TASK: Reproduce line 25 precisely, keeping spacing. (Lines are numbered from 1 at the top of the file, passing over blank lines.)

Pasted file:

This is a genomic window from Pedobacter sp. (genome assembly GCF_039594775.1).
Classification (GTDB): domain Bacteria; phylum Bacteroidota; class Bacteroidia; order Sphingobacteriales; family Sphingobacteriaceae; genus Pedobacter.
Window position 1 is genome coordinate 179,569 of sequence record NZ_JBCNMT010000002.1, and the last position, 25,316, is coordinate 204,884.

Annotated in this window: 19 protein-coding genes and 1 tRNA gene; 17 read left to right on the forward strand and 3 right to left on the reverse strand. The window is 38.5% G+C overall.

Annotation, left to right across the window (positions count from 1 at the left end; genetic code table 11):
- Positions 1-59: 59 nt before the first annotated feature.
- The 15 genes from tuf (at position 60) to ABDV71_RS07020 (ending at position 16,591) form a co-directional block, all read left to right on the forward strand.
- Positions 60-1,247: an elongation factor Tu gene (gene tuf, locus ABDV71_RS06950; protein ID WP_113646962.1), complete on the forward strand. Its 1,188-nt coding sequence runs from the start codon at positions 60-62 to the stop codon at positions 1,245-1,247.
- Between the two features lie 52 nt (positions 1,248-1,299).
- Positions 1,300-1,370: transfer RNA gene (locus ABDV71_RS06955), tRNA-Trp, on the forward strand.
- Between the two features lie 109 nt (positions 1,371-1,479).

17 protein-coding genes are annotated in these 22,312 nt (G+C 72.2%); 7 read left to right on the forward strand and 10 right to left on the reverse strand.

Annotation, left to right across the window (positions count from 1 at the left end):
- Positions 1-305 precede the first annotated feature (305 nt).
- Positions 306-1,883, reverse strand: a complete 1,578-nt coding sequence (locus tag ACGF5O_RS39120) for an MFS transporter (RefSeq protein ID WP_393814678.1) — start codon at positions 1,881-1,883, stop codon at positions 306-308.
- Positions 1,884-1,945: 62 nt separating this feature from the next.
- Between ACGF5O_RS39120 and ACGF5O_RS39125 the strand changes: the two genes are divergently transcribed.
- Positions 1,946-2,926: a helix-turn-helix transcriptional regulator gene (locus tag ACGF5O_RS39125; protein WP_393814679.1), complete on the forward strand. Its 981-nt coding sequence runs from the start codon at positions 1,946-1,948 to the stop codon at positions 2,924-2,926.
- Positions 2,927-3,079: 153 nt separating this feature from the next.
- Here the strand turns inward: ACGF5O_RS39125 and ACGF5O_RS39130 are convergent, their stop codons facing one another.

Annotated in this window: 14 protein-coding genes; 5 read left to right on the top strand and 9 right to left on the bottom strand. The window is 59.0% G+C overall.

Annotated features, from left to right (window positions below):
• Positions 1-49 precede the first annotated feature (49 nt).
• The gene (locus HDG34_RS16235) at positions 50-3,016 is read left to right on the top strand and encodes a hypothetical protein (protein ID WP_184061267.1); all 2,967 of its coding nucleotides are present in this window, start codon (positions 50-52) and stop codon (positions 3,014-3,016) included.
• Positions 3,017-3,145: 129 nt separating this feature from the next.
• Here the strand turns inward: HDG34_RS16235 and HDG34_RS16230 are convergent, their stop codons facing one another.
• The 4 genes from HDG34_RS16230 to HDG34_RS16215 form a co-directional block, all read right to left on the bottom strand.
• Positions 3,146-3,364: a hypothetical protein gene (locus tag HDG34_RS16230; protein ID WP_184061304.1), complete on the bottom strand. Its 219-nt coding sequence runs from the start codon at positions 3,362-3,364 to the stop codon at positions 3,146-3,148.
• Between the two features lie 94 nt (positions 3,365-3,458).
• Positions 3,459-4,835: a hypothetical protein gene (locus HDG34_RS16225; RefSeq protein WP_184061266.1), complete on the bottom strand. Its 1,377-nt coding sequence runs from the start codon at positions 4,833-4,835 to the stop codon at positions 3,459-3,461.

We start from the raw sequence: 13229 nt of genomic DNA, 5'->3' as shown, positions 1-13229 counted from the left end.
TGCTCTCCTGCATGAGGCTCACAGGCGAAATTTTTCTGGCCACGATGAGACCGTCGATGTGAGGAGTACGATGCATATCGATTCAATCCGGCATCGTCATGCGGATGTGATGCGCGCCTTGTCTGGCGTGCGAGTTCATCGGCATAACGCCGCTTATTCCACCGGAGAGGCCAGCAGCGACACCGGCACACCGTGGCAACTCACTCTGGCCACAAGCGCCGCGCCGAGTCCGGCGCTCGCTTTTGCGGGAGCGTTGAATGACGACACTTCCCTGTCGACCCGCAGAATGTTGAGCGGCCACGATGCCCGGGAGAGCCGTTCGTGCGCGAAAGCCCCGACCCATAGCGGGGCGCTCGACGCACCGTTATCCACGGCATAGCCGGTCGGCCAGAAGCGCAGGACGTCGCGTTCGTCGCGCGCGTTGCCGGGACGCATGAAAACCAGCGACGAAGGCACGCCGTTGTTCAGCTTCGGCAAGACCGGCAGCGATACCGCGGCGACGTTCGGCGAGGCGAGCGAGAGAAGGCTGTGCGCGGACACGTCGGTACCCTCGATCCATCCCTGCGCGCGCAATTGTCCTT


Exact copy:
• Positions 3,017-3,145: 129 nt separating this feature from the next.